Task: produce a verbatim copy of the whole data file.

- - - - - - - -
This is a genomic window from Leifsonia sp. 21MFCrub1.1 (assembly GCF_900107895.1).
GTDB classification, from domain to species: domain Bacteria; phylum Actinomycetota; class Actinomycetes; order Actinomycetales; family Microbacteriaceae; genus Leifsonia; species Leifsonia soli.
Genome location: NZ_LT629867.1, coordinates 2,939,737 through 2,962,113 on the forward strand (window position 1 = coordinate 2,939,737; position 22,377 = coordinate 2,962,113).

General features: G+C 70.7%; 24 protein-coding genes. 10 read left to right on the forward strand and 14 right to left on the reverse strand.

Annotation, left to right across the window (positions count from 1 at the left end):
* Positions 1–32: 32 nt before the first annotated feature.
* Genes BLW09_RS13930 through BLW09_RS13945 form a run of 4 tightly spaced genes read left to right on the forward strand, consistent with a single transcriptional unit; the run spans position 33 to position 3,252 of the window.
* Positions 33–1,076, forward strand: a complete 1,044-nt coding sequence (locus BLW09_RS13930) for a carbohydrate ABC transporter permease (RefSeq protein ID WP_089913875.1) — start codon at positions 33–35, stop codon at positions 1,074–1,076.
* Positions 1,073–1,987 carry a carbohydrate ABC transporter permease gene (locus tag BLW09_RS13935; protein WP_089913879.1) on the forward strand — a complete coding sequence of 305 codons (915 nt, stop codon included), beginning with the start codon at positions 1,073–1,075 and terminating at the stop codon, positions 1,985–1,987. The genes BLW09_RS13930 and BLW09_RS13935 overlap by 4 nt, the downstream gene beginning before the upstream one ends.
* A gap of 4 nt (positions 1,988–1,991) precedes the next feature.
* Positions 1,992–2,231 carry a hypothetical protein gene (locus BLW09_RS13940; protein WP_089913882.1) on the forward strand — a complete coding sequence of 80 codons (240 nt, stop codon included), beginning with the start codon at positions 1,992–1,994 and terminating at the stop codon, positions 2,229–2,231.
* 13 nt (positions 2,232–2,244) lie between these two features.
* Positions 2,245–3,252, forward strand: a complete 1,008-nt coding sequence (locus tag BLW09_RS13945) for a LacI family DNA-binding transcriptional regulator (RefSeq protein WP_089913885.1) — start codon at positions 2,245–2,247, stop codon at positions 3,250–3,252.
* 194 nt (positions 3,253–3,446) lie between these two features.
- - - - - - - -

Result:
This is a genomic window from Leifsonia sp. 21MFCrub1.1 (assembly GCF_900107895.1).
GTDB classification, from domain to species: domain Bacteria; phylum Actinomycetota; class Actinomycetes; order Actinomycetales; family Microbacteriaceae; genus Leifsonia; species Leifsonia soli.
Genome location: NZ_LT629867.1, coordinates 2,939,737 through 2,962,113 on the forward strand (window position 1 = coordinate 2,939,737; position 22,377 = coordinate 2,962,113).

General features: G+C 70.7%; 24 protein-coding genes. 10 read left to right on the forward strand and 14 right to left on the reverse strand.

Annotation, left to right across the window (positions count from 1 at the left end):
* Positions 1–32: 32 nt before the first annotated feature.
* Genes BLW09_RS13930 through BLW09_RS13945 form a run of 4 tightly spaced genes read left to right on the forward strand, consistent with a single transcriptional unit; the run spans position 33 to position 3,252 of the window.
* Positions 33–1,076, forward strand: a complete 1,044-nt coding sequence (locus BLW09_RS13930) for a carbohydrate ABC transporter permease (RefSeq protein ID WP_089913875.1) — start codon at positions 33–35, stop codon at positions 1,074–1,076.
* Positions 1,073–1,987 carry a carbohydrate ABC transporter permease gene (locus tag BLW09_RS13935; protein WP_089913879.1) on the forward strand — a complete coding sequence of 305 codons (915 nt, stop codon included), beginning with the start codon at positions 1,073–1,075 and terminating at the stop codon, positions 1,985–1,987. The genes BLW09_RS13930 and BLW09_RS13935 overlap by 4 nt, the downstream gene beginning before the upstream one ends.
* A gap of 4 nt (positions 1,988–1,991) precedes the next feature.
* Positions 1,992–2,231 carry a hypothetical protein gene (locus BLW09_RS13940; protein WP_089913882.1) on the forward strand — a complete coding sequence of 80 codons (240 nt, stop codon included), beginning with the start codon at positions 1,992–1,994 and terminating at the stop codon, positions 2,229–2,231.
* 13 nt (positions 2,232–2,244) lie between these two features.
* Positions 2,245–3,252, forward strand: a complete 1,008-nt coding sequence (locus tag BLW09_RS13945) for a LacI family DNA-binding transcriptional regulator (RefSeq protein WP_089913885.1) — start codon at positions 2,245–2,247, stop codon at positions 3,250–3,252.
* 194 nt (positions 3,253–3,446) lie between these two features.